Many independent contractor agreements specify that the physician must pay for their coverage. That also means you’ll be able to choose what type of coverage you want, either occurrence or claims-made. In most independent contractor relationships, if you have the choice, occurrence-based coverage is the way to go. With the claims-made policy, you need tail insurance. With an occurrence-based policy, you do not.
Occurrence-based coverage is about a third more expensive, but most independent contractor relationships are shorter. Maybe it could be less than a year, but it’s not usually a short-term relationship. And in that scenario, just doing the math, you come out ahead even if you are paying a third more per year. I know I went off on a little tangent.
There’s not much to discuss regarding whether a resident is an employee or a student. They are classified as employees. And so, you will have FICA taxes taken out of it. But it’s also a good transition into thinking about the different types of employment relationships. You’ll have to deal with it when you come out of training.
Guaranteed Job After Residency
Is a resident guaranteed a job after training?
The short answer is no. You’re not.
However, it’s doubtful that you will be unable to find any position when you get out of training. When you are a resident, the length of the residency depends upon what specialty you’re in. But most residents will start looking for a job either in their second to last or at the very beginning of their final year of training. And there are various avenues to find employment, which I’ll go through a bit. But there is no guaranteed feeder system for any resident or fellow. It will be the physician’s responsibility to go out and find a job themselves.
Finding a Job after Residency
There are times when the training program you’re in is looking for a physician, and then it’s a smooth transition if they offer you the job and it’s somewhere you want to stay. But honestly, that is rare.
As somebody who’s reviewed thousands of physician contracts over my career, I know the number of residents staying with the hospital or health network where they trained is deficient. Most of the time, people look outside their employment training program.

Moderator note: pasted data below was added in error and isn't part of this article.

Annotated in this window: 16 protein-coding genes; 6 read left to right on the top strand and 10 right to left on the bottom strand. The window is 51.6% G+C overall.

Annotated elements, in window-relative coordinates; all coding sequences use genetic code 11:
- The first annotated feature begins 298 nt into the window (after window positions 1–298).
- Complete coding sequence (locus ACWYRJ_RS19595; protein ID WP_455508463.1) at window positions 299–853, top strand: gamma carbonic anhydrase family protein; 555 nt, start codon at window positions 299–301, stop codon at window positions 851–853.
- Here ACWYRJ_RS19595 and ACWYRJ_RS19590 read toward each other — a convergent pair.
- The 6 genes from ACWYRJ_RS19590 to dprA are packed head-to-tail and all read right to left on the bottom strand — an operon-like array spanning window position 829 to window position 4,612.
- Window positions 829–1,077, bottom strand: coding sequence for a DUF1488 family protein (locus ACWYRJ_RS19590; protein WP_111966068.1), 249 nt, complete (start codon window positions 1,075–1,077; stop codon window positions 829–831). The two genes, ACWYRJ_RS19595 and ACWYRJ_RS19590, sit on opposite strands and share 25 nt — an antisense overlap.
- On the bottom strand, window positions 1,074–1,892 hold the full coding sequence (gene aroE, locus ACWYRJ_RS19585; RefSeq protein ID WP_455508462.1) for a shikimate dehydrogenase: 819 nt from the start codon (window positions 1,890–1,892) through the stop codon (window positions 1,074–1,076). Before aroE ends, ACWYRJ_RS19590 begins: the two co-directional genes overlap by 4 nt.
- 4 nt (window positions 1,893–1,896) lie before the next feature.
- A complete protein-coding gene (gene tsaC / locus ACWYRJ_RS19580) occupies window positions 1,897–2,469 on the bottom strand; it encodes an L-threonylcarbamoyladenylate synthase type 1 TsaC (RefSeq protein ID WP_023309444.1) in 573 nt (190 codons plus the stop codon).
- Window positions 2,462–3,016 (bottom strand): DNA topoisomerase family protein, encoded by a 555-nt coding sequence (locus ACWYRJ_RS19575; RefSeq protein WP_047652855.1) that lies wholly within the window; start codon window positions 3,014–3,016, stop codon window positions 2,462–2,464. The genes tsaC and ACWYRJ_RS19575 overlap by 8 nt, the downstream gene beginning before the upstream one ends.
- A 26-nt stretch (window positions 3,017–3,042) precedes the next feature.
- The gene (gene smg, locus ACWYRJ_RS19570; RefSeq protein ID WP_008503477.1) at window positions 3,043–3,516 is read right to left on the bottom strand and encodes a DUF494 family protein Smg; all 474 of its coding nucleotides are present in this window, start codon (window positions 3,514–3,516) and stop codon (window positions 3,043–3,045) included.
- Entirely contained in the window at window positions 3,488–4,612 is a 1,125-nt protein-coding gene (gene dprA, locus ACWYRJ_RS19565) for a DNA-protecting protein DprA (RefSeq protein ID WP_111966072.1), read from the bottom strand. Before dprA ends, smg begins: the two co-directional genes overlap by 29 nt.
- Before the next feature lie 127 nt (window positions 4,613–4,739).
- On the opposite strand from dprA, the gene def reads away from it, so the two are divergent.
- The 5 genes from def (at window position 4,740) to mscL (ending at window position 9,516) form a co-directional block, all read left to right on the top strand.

Now, the way to look for a job is where you want to be. That is the most significant factor when finding a new job. And I’ll use an example.
Look for Jobs in Your Desired Location
Let’s say you want to move to a desirable location. For instance, I live in Scottsdale, a desirable location because of the weather, lifestyle, and all that good stuff. Because many people are moving here, the competition for jobs is much higher than in other areas.
But if you want to live in rural Idaho or something like that, where there’s very little competition—if you want to move to a remote location, you will make more money and have less competition. So it would be much easier to find a job. However, many people don’t want to live in a remote area and they want to live in a big city.
Finding a Job in a Medical Specialty
And if you first think, okay, where do I want to move to? That can dictate the ease of finding a new position. So, that’s the first thing.
The second is the specialty. Some specialties could get a job wherever they want, whenever they want. Many of the surgical specialties, and some of the subspecialties of internal medicine, are always in need. And you’ll be able to find a job relatively quickly. Whereas for someone in primary care, peds, or something like that, the competition for those jobs might be much higher. And it might be much more difficult to find a position in the exact location where you want to be. Once you’ve identified where you want to live, there are several ways of finding jobs.
Using a Physician Recruiter to Find Work
The next could be through a physician recruiter.
They can be helpful, and you can skip paying the physician recruiter. The employer will ultimately have to pay if they decide to bring you on. There’s no downside to using a recruiter. It would be best if you found a recruiter familiar with the area you’re looking to move to. If you want to move to California, you should see a recruiter who recruits in that area.
Although it’s much easier to work remotely now than three years ago, finding someone with relationships in the community is still helpful. So, if you want to use a physician recruiter, find someone in the area or someone who focuses on the place you want to move to.
Building a Network through Colleague
Networking through colleagues is another way of doing it. People, attendings, and other physicians who work for the network may have potential job opportunities for you.
Obviously, classmates as well. If all the people in your specialty are looking for jobs, they may have leads. Those are the best ways to find a new job. As I said before, nothing is guaranteed. But if you can identify where you want to live and do the work, you should be able to find a job.